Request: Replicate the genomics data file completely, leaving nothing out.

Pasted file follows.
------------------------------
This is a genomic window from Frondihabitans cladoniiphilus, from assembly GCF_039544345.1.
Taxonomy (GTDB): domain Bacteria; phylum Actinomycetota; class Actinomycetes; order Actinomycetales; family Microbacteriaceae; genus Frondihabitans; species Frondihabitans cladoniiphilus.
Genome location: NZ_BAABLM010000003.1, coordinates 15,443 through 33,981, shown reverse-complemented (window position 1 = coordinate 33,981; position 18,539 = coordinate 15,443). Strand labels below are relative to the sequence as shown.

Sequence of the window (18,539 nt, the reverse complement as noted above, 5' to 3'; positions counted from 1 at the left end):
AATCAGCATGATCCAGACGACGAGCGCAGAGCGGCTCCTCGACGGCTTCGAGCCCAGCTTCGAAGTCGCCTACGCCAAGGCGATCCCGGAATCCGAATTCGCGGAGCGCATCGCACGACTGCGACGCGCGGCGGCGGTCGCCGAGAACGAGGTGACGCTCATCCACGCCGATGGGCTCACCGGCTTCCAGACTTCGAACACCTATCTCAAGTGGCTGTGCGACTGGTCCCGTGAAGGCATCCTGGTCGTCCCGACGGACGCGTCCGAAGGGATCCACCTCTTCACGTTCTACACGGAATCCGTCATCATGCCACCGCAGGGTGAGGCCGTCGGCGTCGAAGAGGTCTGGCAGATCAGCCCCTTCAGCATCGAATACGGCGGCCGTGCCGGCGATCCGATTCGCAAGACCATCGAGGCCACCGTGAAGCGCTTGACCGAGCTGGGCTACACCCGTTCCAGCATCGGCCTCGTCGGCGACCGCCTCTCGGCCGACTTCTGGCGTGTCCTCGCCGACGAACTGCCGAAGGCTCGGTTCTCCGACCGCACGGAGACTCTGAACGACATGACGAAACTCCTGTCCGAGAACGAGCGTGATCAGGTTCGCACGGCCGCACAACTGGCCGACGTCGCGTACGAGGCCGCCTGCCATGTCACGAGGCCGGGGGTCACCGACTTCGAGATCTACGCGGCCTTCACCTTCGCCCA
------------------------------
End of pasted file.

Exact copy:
This is a genomic window from Frondihabitans cladoniiphilus, from assembly GCF_039544345.1.
Taxonomy (GTDB): domain Bacteria; phylum Actinomycetota; class Actinomycetes; order Actinomycetales; family Microbacteriaceae; genus Frondihabitans; species Frondihabitans cladoniiphilus.
Genome location: NZ_BAABLM010000003.1, coordinates 15,443 through 33,981, shown reverse-complemented (window position 1 = coordinate 33,981; position 18,539 = coordinate 15,443). Strand labels below are relative to the sequence as shown.

Sequence of the window (18,539 nt, the reverse complement as noted above, 5' to 3'; positions counted from 1 at the left end):
AATCAGCATGATCCAGACGACGAGCGCAGAGCGGCTCCTCGACGGCTTCGAGCCCAGCTTCGAAGTCGCCTACGCCAAGGCGATCCCGGAATCCGAATTCGCGGAGCGCATCGCACGACTGCGACGCGCGGCGGCGGTCGCCGAGAACGAGGTGACGCTCATCCACGCCGATGGGCTCACCGGCTTCCAGACTTCGAACACCTATCTCAAGTGGCTGTGCGACTGGTCCCGTGAAGGCATCCTGGTCGTCCCGACGGACGCGTCCGAAGGGATCCACCTCTTCACGTTCTACACGGAATCCGTCATCATGCCACCGCAGGGTGAGGCCGTCGGCGTCGAAGAGGTCTGGCAGATCAGCCCCTTCAGCATCGAATACGGCGGCCGTGCCGGCGATCCGATTCGCAAGACCATCGAGGCCACCGTGAAGCGCTTGACCGAGCTGGGCTACACCCGTTCCAGCATCGGCCTCGTCGGCGACCGCCTCTCGGCCGACTTCTGGCGTGTCCTCGCCGACGAACTGCCGAAGGCTCGGTTCTCCGACCGCACGGAGACTCTGAACGACATGACGAAACTCCTGTCCGAGAACGAGCGTGATCAGGTTCGCACGGCCGCACAACTGGCCGACGTCGCGTACGAGGCCGCCTGCCATGTCACGAGGCCGGGGGTCACCGACTTCGAGATCTACGCGGCCTTCACCTTCGCCCA